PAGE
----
Body Representation Definition

Wallwork, S. B., Bellan, V., Catley, M. J., & Moseley, G. L. (2016). Neural Representations and the Cortical Body Matrix: Implications for Sports Medicine and Future Directions. Br. J. Sports Med.

50, 990–996. doi: 10.1136/bjsports-2015-095356 Several recent studies have shown relationships between Weber`s illusion and body representations. Taylor-Clarke and colleagues (2004), for example, used magnification or reduction of a video image to create the visual experience of the participant`s forearm, which was zoomed in or out. They found corresponding changes in the perceived distance between contacts on the forearm, which increased after enlargement and decreased after minimization. Similarly, de Vignemont, Ehrsson and Haggard (2005) used tendon oscillation to create the illusion that the participant`s finger had expanded in length, analogous to the Pinocchio illusion described above. This illusion led to a corresponding increase in the perceived distance between the keys applied to this finger. Finally, Bruno and Bertamini (2010) induced the illusion of the rubber hand with hands of different sizes and found that the perceived size of gripping objects was increased after experiencing the illusion with a larger hand. How our brain represents our body has been an interesting topic in the field of neuropsychology and neuroscience for many years (Lhermitte, 1942). In this regard, the sense of embodiment (or physical self), that is, the feeling of having a body (Gallagher, 2000), arises from a complex interaction between ascending sensory signals and top-down cognitive processes that take place in a bodily setting (Longo et al., 2008; Tsakiris, 2017). Specifically, it has been described that the meaning of incarnation consists of several structurally different subjective components: (1) property, (2) agency, and (3) self-location (Longo et al., 2008; Kilteni et al., 2012a). In fact, a fundamental component of incarnation is the sense of bodily responsibility (Tsakiris, 2017).

The feeling of bodily ownership is described as the perception of one part of the body or the whole body that belongs to it (Ehrsson, 2020). The feeling of the ability to act, that is, the feeling of being the initiator or source of the body`s actions, is another fundamental part of the incarnation (Gallagher, 2000). Moreover, from a conceptual point of view, the meaning of incarnation is built around the first-person pronoun (Gallagher, 2012), in which the subject feels localized in a physical body itself (Lenggenhager et al., 2006). The perceptual distinction between what is part of one`s own body and what is not is a crucial factor for human perception, action, and cognition (Ehrsson, 2020). Second, the meaning of incarnation is multisensory in nature and depends on how all the different sensory modalities come together to form a coherent perception of one`s own body or body part (Ehrsson, 2020). Proske, U., & Gandevia, S. C. (2012). Proprioceptive senses: Their role in signaling body shape, body position and movement, and muscle strength. Physiological Reviews, 92, 1651-1697. Recent studies have shown that somatosensory treatment is based on a class of implicit representations of the body that have large distortions in size and shape.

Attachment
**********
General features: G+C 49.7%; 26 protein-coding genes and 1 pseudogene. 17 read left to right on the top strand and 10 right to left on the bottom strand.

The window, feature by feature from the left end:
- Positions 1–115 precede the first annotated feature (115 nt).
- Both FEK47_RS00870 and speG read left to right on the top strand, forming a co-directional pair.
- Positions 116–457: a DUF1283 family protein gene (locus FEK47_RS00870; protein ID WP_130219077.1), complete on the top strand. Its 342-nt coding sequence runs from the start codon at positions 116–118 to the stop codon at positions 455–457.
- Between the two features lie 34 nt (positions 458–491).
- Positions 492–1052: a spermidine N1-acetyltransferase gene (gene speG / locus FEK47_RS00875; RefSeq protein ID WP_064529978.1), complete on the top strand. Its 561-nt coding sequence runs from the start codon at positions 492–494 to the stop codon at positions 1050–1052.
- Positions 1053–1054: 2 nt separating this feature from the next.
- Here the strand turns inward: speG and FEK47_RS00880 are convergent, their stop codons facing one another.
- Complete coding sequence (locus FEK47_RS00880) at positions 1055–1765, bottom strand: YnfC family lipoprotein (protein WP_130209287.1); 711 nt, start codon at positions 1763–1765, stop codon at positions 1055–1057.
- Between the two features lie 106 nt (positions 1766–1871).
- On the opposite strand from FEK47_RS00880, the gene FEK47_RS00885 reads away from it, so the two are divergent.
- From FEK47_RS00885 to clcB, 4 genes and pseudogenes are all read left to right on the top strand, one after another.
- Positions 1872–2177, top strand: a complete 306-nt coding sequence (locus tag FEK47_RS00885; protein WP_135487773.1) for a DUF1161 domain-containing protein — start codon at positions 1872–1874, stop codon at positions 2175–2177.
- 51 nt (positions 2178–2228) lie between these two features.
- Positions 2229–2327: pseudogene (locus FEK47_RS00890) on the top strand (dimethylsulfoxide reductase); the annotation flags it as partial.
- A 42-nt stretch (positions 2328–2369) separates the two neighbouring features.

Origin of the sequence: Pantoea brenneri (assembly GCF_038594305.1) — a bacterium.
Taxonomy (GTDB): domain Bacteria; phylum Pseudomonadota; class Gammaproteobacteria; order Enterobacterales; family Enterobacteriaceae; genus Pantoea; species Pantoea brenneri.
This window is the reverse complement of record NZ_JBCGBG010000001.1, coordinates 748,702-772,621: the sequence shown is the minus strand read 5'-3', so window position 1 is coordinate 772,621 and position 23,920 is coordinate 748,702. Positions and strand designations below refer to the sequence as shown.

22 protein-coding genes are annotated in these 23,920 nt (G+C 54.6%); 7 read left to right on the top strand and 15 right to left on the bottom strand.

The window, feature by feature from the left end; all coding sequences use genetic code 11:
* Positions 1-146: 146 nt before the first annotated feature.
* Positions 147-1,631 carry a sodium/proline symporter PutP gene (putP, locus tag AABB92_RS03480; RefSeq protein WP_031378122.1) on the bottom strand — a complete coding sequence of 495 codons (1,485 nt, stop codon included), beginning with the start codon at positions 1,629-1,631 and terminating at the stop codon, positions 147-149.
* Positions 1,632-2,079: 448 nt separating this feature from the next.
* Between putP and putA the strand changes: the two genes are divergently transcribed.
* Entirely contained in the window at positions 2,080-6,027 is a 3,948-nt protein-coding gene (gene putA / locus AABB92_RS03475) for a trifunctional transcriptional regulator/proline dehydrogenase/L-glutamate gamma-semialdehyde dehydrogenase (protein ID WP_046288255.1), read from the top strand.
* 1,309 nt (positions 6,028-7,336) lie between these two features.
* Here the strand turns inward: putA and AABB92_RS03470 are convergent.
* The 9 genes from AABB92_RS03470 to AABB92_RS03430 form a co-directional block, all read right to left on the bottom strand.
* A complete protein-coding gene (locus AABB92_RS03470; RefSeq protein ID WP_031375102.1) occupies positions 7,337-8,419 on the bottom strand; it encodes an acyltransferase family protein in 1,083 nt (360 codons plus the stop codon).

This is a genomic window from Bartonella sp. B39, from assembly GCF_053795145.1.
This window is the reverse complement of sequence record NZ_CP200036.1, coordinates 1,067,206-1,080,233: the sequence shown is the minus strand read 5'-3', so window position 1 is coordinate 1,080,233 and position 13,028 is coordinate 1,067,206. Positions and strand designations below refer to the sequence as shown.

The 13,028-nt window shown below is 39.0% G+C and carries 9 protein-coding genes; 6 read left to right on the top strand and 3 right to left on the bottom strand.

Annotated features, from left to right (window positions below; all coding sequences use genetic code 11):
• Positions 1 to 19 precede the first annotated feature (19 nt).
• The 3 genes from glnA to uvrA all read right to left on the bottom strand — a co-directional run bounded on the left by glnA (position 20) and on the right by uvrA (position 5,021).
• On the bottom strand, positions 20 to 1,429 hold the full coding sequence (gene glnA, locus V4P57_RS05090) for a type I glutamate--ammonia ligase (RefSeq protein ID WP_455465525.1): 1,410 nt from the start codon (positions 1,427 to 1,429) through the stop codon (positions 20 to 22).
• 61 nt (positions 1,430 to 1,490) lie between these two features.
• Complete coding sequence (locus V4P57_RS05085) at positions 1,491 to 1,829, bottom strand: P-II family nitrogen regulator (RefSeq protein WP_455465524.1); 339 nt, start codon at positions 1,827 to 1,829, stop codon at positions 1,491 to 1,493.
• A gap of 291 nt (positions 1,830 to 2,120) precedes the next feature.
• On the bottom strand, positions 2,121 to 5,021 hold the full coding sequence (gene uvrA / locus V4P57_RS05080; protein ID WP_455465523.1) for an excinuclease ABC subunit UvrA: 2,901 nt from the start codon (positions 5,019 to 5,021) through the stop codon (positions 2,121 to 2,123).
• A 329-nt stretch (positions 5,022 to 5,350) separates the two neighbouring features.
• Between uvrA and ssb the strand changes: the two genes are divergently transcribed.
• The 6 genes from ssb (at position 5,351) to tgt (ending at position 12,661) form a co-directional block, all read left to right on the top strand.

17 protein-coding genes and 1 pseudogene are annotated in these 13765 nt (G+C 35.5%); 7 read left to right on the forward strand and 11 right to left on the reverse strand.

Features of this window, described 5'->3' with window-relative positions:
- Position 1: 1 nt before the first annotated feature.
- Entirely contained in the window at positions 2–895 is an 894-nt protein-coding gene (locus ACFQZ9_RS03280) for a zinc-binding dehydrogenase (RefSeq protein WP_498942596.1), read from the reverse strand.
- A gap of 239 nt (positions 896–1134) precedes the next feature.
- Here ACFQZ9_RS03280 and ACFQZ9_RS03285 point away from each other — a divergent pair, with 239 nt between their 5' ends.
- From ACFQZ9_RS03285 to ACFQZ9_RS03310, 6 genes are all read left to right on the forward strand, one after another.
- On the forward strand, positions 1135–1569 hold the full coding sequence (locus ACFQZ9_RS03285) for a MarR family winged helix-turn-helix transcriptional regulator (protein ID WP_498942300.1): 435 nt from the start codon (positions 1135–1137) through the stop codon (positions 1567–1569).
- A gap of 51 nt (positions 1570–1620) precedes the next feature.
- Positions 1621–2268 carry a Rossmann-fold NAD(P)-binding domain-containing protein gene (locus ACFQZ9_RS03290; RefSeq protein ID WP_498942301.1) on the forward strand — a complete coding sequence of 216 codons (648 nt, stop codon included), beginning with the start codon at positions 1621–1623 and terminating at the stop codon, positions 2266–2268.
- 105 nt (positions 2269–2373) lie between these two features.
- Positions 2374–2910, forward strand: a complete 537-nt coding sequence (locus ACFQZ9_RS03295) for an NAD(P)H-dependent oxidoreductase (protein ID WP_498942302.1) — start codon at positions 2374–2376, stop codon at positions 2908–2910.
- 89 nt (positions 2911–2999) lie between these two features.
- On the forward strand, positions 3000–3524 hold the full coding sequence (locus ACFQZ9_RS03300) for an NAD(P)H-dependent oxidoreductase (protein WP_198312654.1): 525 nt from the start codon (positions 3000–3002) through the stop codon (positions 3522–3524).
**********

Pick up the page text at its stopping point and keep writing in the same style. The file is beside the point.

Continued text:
The link between these representations and conscious body image remains unclear. Dissociations have been reported in the clinical literature on eating disorders between different measures of body image, with larger and more consistent biases found in pictorial measures in which participants compare their body to a visual representation of a body than metric measures in which participants compare their bodies to a non-corporeal norm. Here, we compared the underlying implicit body representations in the sense of position with the body image measured using pictorial and metric methods. Body image was measured using a mapping method (model matching), in which participants assessed whether their hand was wider or thinner than a hand image shown, and a metric method (line length), in which participants assessed whether different parts of their hand were shorter or longer than a line presented. Consistent with the previous results, characteristic biases were found for the implicit representation of the underlying body in the sense of position. These distortions were also found in attenuated form for metric but unrepresentative body image measurements. Although these results reproduce the fundamental dissociation between implicit body representations and conscious body image, they show that this dissociation is not absolute and that specific tasks can use both to varying degrees depending on the requirements of the task. Metric measurements may not be pure measures of body image, but a combination of visual and somatosensory representations of the body. Riva, G. (2008). From the virtual body to the real body: virtual reality as embodied technology. J.

Cyber Ther. Rehabilitation. 1, 7–22. In the present study, we wanted to investigate the influence of goal-based teaching and goal-achievement feedback on updating body representation, using the visuo-motor version of the rubber hand paradigm. Intentional movements are very common in everyday life.